Important Phrasal Verbs

Here is a list of the most commonly used phrasal verbs in English. Each phrasal verb is followed by its meaning / definition and example sentences. Note that a phrasal verb can be separable or non-separable.

Ask out (separable)

To ask out is to ask someone to go on a date with you.

  • I asked her out but she said ‘no’.
  • I am going to keep asking her out until she says ‘yes’.

Bring about (separable)

To bring something about is to cause it to happen.

  • It was the invention of the steam engine that brought about the industrial revolution.

Bring up (separable)

1) look after during childhood 2) cause something to be considered 3) vomit

  • He was brought up by his grandmother.
  • She brought up an interesting proposal.

Call back (separable)

Return a telephone call

  • I will call you back.

Call in (separable)

Ask someone to come to a place for a special reason

  • We have called the doctor in. (= We have asked the doctor to come.)

Call off (separable)

To call something off is to cancel it.

  • She has called off her wedding.

Call on (non-separable)

1) visit 2) ask a student a question in class

  • Jane called on me yesterday. (NOT Jane called me on yesterday.)

Call up (separable)

To call somebody up is to call them on the telephone.

  • I will call you up when I have time.

Catch up with (non-separable)

To catch up with somebody is to reach the same position or level as them.

  • Her husband is struggling to catch up with her.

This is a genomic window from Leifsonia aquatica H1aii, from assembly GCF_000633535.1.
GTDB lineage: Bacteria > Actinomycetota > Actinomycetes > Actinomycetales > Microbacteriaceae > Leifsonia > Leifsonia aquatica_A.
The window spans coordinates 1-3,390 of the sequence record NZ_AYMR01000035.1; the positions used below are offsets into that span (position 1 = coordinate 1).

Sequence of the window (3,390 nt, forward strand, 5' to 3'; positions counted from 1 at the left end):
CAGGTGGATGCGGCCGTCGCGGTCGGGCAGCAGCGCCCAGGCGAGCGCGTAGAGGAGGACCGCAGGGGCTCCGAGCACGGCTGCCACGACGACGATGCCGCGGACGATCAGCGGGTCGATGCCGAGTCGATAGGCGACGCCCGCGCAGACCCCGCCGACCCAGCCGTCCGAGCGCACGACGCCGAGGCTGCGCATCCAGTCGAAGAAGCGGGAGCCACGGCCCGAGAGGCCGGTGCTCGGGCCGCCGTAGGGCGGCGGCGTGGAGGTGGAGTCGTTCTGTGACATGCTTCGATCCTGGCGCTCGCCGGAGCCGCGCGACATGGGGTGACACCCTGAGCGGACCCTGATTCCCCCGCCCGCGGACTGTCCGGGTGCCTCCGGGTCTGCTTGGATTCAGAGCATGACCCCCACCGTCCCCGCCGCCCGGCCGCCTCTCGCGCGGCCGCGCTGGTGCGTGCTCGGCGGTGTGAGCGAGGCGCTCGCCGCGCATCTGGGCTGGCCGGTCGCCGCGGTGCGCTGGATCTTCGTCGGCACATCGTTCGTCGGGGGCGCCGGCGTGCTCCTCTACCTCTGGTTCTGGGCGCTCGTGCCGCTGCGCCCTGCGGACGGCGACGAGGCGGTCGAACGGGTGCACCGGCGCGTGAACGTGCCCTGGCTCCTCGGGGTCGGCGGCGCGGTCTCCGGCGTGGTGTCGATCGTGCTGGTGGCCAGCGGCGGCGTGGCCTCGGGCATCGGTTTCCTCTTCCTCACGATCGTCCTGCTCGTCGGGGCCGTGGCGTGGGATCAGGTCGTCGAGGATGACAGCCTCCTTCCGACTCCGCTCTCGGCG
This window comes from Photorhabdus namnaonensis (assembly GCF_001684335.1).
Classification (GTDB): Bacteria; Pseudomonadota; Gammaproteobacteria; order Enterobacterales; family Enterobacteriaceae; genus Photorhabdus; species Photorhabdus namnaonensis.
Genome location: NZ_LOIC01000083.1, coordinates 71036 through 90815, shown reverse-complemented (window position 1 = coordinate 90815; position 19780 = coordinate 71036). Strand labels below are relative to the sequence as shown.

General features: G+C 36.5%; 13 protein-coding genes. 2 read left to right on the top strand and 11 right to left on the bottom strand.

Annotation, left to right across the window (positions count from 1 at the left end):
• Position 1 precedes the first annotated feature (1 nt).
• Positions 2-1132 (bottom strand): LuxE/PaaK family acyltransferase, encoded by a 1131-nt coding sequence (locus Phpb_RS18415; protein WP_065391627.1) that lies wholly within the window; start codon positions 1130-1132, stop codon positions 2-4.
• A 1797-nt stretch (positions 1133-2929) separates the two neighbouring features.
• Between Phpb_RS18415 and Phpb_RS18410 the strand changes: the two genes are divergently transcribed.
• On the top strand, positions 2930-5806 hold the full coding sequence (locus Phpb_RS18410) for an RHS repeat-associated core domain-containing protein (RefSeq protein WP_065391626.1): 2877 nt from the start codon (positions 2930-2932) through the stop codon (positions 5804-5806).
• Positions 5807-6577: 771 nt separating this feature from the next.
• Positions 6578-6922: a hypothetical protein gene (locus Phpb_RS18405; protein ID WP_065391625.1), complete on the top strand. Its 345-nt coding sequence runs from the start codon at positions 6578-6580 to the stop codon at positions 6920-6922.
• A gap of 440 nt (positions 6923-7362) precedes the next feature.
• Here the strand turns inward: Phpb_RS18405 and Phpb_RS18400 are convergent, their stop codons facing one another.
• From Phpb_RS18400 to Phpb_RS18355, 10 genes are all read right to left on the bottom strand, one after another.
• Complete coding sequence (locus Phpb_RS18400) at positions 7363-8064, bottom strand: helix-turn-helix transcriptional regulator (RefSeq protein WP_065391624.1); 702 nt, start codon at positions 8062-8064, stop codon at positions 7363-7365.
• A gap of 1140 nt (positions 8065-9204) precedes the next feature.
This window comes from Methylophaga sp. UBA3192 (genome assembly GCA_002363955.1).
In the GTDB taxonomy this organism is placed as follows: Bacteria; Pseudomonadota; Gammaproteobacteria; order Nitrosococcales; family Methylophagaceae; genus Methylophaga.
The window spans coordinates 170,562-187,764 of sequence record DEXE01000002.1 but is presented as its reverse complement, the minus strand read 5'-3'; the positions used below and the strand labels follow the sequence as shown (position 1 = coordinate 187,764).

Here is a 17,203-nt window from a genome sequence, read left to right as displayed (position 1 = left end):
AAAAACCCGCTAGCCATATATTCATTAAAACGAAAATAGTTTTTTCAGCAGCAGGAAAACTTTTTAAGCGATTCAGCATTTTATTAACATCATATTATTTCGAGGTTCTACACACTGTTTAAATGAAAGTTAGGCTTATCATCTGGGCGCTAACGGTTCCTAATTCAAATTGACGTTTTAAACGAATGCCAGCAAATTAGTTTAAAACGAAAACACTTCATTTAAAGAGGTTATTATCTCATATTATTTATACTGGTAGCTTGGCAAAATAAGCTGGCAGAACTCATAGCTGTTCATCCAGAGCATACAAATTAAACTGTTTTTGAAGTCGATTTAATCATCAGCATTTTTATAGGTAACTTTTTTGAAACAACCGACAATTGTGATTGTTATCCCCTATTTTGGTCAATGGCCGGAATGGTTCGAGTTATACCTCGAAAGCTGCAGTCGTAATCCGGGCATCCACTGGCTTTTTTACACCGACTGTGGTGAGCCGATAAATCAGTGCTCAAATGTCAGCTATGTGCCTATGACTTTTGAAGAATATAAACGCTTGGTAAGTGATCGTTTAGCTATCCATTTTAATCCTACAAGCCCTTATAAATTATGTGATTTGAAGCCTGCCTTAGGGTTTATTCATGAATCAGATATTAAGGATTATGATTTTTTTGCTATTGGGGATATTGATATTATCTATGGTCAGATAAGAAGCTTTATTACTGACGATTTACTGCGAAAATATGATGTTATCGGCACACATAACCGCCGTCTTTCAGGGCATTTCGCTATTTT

Check in (non-separable)

To check in is to register at a hotel.

  • They checked in at 8 am.

Check into (non-separable)

To check into something is to investigate it.

  • The officer said that he would check into the matter.

Check out (separable)

1) borrow a book from a library 2) complete a purchase by making payment 3) examine

  • Here is an article you might like. Check it out.

Cheer up (separable)

To cheer somebody up is to make them happier.

  • Her kind words cheered me up.
  • I will buy you an ice cream if that will cheer you up.

Clean up (separable)

Make clean and orderly

  • Clean up the room after you have finished working.

Come across (non-separable)

To come across something is to find it by chance.

  • The other day, I came across an old friend of mine.
  • While reading the newspaper, I came across an interesting advert.

Cross out (separable)

To cross something out is to draw a line through it.

  • Cross out the wrong answers.

Cut off (separable)

To cut something off is to stop, separate or interrupt it.

  • As he hadn’t paid the bill, his electricity was cut off.

Manjusha Nambiar

Hi, I am Manjusha. This is my blog where I give English grammar lessons and worksheets.

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